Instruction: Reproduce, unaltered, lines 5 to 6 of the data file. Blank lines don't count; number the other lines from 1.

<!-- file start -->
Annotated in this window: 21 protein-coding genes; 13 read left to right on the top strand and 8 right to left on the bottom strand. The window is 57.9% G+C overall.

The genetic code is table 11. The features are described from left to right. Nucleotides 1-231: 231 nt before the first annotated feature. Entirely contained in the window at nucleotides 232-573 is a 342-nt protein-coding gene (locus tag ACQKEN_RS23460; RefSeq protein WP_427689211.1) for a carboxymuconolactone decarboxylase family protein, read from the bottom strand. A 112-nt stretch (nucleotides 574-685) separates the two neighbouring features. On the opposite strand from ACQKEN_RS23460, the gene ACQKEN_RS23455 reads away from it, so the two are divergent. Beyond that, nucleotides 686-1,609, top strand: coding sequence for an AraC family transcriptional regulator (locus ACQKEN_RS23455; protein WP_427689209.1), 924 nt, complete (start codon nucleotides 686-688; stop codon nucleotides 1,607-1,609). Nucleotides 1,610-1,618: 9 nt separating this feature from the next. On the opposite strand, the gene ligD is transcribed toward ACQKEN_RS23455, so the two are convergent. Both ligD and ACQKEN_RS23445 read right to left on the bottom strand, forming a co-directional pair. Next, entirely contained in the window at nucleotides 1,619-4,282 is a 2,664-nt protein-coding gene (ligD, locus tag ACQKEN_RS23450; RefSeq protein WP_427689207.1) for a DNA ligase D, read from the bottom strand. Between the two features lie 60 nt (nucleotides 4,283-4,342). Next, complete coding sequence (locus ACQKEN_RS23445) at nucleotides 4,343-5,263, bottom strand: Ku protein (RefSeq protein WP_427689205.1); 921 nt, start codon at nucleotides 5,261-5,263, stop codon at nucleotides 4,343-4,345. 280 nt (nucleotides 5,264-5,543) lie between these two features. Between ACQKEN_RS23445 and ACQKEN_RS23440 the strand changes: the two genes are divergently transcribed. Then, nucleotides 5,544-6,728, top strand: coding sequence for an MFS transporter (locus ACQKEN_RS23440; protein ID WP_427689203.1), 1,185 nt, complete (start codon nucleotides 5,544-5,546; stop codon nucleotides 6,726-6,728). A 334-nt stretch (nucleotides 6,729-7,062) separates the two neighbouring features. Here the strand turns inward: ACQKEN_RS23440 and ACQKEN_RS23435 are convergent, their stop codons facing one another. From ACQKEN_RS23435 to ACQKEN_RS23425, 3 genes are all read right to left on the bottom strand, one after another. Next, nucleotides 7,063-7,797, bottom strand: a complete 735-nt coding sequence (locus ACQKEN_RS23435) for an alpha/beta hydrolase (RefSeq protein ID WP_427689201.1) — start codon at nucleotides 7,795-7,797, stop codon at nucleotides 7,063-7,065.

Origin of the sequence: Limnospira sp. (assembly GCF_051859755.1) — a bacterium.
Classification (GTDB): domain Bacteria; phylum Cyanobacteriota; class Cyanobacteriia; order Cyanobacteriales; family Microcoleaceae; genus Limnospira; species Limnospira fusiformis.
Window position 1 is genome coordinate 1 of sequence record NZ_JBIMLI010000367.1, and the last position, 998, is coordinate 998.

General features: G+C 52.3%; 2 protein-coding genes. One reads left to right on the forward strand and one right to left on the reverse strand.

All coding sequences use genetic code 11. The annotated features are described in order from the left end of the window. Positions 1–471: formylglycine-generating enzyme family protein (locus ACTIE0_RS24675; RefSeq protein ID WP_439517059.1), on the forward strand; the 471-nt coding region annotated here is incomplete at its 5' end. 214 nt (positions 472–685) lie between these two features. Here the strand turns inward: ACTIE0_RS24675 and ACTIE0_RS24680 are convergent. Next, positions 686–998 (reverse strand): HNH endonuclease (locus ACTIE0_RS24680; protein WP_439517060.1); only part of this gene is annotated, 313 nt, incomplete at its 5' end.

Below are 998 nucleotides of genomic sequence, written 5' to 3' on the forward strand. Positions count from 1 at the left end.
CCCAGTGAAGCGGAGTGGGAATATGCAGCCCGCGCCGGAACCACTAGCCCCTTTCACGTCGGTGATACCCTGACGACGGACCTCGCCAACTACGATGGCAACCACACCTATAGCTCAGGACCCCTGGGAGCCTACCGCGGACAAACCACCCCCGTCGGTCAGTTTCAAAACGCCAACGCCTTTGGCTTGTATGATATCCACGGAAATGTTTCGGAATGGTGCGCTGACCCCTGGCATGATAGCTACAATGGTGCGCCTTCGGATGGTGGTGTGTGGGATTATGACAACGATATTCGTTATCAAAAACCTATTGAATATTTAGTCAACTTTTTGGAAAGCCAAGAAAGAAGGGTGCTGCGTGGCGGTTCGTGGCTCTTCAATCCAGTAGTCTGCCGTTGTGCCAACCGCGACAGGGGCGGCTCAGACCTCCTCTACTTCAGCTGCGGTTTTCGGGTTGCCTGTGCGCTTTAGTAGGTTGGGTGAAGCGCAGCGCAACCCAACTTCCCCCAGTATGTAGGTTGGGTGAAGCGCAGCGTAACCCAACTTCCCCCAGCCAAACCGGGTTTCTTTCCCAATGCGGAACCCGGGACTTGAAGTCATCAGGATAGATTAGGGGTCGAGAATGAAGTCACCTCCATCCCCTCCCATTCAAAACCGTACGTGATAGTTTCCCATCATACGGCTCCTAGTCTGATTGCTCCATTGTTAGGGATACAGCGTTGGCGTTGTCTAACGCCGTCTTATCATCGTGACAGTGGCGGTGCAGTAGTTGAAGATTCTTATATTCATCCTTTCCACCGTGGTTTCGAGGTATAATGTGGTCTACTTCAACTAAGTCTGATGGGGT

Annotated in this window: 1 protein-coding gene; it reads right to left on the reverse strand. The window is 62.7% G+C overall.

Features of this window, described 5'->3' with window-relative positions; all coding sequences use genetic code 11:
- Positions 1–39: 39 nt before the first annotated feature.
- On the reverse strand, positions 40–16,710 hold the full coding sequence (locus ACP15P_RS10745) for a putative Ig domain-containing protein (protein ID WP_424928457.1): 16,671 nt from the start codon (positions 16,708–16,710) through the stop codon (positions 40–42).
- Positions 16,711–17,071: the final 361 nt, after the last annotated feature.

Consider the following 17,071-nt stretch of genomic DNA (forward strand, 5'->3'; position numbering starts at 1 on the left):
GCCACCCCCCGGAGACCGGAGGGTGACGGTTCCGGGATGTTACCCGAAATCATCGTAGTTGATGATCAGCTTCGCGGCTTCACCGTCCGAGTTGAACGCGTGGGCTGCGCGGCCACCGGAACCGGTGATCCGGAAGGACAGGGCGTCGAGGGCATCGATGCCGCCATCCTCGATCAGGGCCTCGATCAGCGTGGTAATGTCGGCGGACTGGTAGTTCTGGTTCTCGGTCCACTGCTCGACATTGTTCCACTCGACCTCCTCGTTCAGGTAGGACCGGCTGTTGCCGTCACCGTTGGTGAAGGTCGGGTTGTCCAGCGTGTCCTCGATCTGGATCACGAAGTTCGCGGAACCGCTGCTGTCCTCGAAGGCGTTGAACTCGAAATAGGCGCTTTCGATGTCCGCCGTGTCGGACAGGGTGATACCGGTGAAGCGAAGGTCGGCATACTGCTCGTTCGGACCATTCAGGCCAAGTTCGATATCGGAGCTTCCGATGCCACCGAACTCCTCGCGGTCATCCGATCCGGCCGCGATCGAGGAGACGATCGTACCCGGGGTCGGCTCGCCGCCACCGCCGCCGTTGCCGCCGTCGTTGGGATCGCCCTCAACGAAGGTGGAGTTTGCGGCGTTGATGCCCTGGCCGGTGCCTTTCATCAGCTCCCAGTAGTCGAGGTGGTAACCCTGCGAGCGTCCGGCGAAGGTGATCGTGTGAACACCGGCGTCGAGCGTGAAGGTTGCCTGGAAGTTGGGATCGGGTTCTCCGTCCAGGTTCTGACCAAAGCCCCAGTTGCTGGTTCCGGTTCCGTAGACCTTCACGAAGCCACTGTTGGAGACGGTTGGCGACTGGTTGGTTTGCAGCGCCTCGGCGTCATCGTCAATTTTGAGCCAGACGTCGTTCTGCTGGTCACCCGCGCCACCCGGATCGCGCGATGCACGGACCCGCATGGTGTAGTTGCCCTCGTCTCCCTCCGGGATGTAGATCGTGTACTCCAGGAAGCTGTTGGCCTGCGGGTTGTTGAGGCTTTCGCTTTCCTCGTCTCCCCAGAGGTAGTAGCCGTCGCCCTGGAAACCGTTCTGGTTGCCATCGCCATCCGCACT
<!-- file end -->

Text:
Window position 1 is genome coordinate 1 of sequence record NZ_JBIMLI010000367.1, and the last position, 998, is coordinate 998.

General features: G+C 52.3%; 2 protein-coding genes. One reads left to right on the forward strand and one right to left on the reverse strand.